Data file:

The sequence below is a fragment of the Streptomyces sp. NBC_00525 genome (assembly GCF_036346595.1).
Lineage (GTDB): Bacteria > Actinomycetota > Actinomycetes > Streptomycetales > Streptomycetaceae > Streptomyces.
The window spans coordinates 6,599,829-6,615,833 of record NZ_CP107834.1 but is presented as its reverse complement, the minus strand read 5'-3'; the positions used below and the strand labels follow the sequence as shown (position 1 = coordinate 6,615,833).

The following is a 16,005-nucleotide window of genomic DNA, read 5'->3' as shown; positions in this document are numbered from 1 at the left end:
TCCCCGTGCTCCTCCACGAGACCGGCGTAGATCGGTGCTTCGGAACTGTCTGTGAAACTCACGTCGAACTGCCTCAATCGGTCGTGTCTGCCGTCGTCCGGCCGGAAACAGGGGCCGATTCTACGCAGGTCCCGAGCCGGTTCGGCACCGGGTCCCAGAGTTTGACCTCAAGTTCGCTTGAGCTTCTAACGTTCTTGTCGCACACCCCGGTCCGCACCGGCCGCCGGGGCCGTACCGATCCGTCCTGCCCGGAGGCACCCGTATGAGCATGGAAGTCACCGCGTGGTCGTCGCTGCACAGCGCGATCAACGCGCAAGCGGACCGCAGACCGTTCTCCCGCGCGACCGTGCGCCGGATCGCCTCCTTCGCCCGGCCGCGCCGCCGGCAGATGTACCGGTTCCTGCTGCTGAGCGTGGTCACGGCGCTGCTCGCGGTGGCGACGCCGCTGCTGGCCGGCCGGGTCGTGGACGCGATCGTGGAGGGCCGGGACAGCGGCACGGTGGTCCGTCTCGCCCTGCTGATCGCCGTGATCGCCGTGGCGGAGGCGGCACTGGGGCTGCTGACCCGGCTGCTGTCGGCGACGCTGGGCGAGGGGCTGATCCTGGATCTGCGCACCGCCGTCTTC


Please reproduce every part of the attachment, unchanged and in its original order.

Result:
The sequence below is a fragment of the Streptomyces sp. NBC_00525 genome (assembly GCF_036346595.1).
Lineage (GTDB): Bacteria > Actinomycetota > Actinomycetes > Streptomycetales > Streptomycetaceae > Streptomyces.
The window spans coordinates 6,599,829-6,615,833 of record NZ_CP107834.1 but is presented as its reverse complement, the minus strand read 5'-3'; the positions used below and the strand labels follow the sequence as shown (position 1 = coordinate 6,615,833).

The following is a 16,005-nucleotide window of genomic DNA, read 5'->3' as shown; positions in this document are numbered from 1 at the left end:
TCCCCGTGCTCCTCCACGAGACCGGCGTAGATCGGTGCTTCGGAACTGTCTGTGAAACTCACGTCGAACTGCCTCAATCGGTCGTGTCTGCCGTCGTCCGGCCGGAAACAGGGGCCGATTCTACGCAGGTCCCGAGCCGGTTCGGCACCGGGTCCCAGAGTTTGACCTCAAGTTCGCTTGAGCTTCTAACGTTCTTGTCGCACACCCCGGTCCGCACCGGCCGCCGGGGCCGTACCGATCCGTCCTGCCCGGAGGCACCCGTATGAGCATGGAAGTCACCGCGTGGTCGTCGCTGCACAGCGCGATCAACGCGCAAGCGGACCGCAGACCGTTCTCCCGCGCGACCGTGCGCCGGATCGCCTCCTTCGCCCGGCCGCGCCGCCGGCAGATGTACCGGTTCCTGCTGCTGAGCGTGGTCACGGCGCTGCTCGCGGTGGCGACGCCGCTGCTGGCCGGCCGGGTCGTGGACGCGATCGTGGAGGGCCGGGACAGCGGCACGGTGGTCCGTCTCGCCCTGCTGATCGCCGTGATCGCCGTGGCGGAGGCGGCACTGGGGCTGCTGACCCGGCTGCTGTCGGCGACGCTGGGCGAGGGGCTGATCCTGGATCTGCGCACCGCCGTCTTC